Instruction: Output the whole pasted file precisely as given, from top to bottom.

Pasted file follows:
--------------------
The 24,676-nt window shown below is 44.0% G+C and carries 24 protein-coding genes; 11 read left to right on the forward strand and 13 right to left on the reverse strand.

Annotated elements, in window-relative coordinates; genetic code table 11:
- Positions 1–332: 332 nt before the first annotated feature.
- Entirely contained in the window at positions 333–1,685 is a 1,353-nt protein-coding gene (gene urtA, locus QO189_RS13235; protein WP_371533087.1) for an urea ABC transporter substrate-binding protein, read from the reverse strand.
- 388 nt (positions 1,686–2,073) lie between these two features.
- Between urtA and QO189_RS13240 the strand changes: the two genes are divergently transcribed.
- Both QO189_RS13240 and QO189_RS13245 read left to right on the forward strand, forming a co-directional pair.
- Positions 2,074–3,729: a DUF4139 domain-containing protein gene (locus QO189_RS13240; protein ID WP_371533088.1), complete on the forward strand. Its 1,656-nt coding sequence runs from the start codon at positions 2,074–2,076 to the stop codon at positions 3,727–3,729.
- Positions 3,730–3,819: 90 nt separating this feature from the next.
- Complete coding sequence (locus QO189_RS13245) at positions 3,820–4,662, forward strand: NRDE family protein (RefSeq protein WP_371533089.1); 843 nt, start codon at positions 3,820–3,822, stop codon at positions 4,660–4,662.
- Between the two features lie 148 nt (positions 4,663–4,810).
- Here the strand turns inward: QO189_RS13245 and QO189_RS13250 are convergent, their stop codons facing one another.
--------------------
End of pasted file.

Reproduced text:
The 24,676-nt window shown below is 44.0% G+C and carries 24 protein-coding genes; 11 read left to right on the forward strand and 13 right to left on the reverse strand.

Annotated elements, in window-relative coordinates; genetic code table 11:
- Positions 1–332: 332 nt before the first annotated feature.
- Entirely contained in the window at positions 333–1,685 is a 1,353-nt protein-coding gene (gene urtA, locus QO189_RS13235; protein WP_371533087.1) for an urea ABC transporter substrate-binding protein, read from the reverse strand.
- 388 nt (positions 1,686–2,073) lie between these two features.
- Between urtA and QO189_RS13240 the strand changes: the two genes are divergently transcribed.
- Both QO189_RS13240 and QO189_RS13245 read left to right on the forward strand, forming a co-directional pair.
- Positions 2,074–3,729: a DUF4139 domain-containing protein gene (locus QO189_RS13240; protein ID WP_371533088.1), complete on the forward strand. Its 1,656-nt coding sequence runs from the start codon at positions 2,074–2,076 to the stop codon at positions 3,727–3,729.
- Positions 3,730–3,819: 90 nt separating this feature from the next.
- Complete coding sequence (locus QO189_RS13245) at positions 3,820–4,662, forward strand: NRDE family protein (RefSeq protein WP_371533089.1); 843 nt, start codon at positions 3,820–3,822, stop codon at positions 4,660–4,662.
- Between the two features lie 148 nt (positions 4,663–4,810).
- Here the strand turns inward: QO189_RS13245 and QO189_RS13250 are convergent, their stop codons facing one another.